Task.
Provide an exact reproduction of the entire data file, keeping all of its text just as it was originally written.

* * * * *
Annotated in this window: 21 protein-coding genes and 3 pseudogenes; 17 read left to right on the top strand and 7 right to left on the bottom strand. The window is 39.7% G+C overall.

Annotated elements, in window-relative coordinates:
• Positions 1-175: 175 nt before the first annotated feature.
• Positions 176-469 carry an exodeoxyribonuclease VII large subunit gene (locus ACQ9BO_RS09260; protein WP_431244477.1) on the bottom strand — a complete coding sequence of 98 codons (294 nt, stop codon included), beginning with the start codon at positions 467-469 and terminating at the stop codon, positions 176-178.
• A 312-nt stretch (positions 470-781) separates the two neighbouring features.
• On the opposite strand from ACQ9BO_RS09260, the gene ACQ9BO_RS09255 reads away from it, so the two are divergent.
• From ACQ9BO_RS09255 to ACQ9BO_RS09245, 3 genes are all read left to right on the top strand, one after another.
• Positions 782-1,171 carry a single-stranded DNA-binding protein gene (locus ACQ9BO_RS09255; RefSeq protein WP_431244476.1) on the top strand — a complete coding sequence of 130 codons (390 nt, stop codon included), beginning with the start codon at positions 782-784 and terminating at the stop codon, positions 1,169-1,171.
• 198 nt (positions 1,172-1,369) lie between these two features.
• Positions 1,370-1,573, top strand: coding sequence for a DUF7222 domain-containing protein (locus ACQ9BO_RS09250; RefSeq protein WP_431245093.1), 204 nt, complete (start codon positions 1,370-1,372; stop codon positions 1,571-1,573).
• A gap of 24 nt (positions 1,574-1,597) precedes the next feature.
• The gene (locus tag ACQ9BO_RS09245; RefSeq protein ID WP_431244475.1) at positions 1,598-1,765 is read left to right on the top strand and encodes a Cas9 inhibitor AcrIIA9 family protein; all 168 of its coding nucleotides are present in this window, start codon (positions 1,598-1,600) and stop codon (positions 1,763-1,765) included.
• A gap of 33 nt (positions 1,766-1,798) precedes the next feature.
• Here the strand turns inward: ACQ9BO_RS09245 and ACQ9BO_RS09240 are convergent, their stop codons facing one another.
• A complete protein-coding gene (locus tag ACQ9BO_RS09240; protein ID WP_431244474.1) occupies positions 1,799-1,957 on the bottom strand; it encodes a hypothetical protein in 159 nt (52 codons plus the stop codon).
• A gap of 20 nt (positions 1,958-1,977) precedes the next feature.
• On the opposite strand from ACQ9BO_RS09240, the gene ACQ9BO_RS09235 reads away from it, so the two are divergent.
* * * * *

Annotated in this window: 21 protein-coding genes and 3 pseudogenes; 17 read left to right on the top strand and 7 right to left on the bottom strand. The window is 39.7% G+C overall.

Annotated elements, in window-relative coordinates:
• Positions 1-175: 175 nt before the first annotated feature.
• Positions 176-469 carry an exodeoxyribonuclease VII large subunit gene (locus ACQ9BO_RS09260; protein WP_431244477.1) on the bottom strand — a complete coding sequence of 98 codons (294 nt, stop codon included), beginning with the start codon at positions 467-469 and terminating at the stop codon, positions 176-178.
• A 312-nt stretch (positions 470-781) separates the two neighbouring features.
• On the opposite strand from ACQ9BO_RS09260, the gene ACQ9BO_RS09255 reads away from it, so the two are divergent.
• From ACQ9BO_RS09255 to ACQ9BO_RS09245, 3 genes are all read left to right on the top strand, one after another.
• Positions 782-1,171 carry a single-stranded DNA-binding protein gene (locus ACQ9BO_RS09255; RefSeq protein WP_431244476.1) on the top strand — a complete coding sequence of 130 codons (390 nt, stop codon included), beginning with the start codon at positions 782-784 and terminating at the stop codon, positions 1,169-1,171.
• 198 nt (positions 1,172-1,369) lie between these two features.
• Positions 1,370-1,573, top strand: coding sequence for a DUF7222 domain-containing protein (locus ACQ9BO_RS09250; RefSeq protein WP_431245093.1), 204 nt, complete (start codon positions 1,370-1,372; stop codon positions 1,571-1,573).
• A gap of 24 nt (positions 1,574-1,597) precedes the next feature.
• The gene (locus tag ACQ9BO_RS09245; RefSeq protein ID WP_431244475.1) at positions 1,598-1,765 is read left to right on the top strand and encodes a Cas9 inhibitor AcrIIA9 family protein; all 168 of its coding nucleotides are present in this window, start codon (positions 1,598-1,600) and stop codon (positions 1,763-1,765) included.
• A gap of 33 nt (positions 1,766-1,798) precedes the next feature.
• Here the strand turns inward: ACQ9BO_RS09245 and ACQ9BO_RS09240 are convergent, their stop codons facing one another.
• A complete protein-coding gene (locus tag ACQ9BO_RS09240; protein ID WP_431244474.1) occupies positions 1,799-1,957 on the bottom strand; it encodes a hypothetical protein in 159 nt (52 codons plus the stop codon).
• A gap of 20 nt (positions 1,958-1,977) precedes the next feature.
• On the opposite strand from ACQ9BO_RS09240, the gene ACQ9BO_RS09235 reads away from it, so the two are divergent.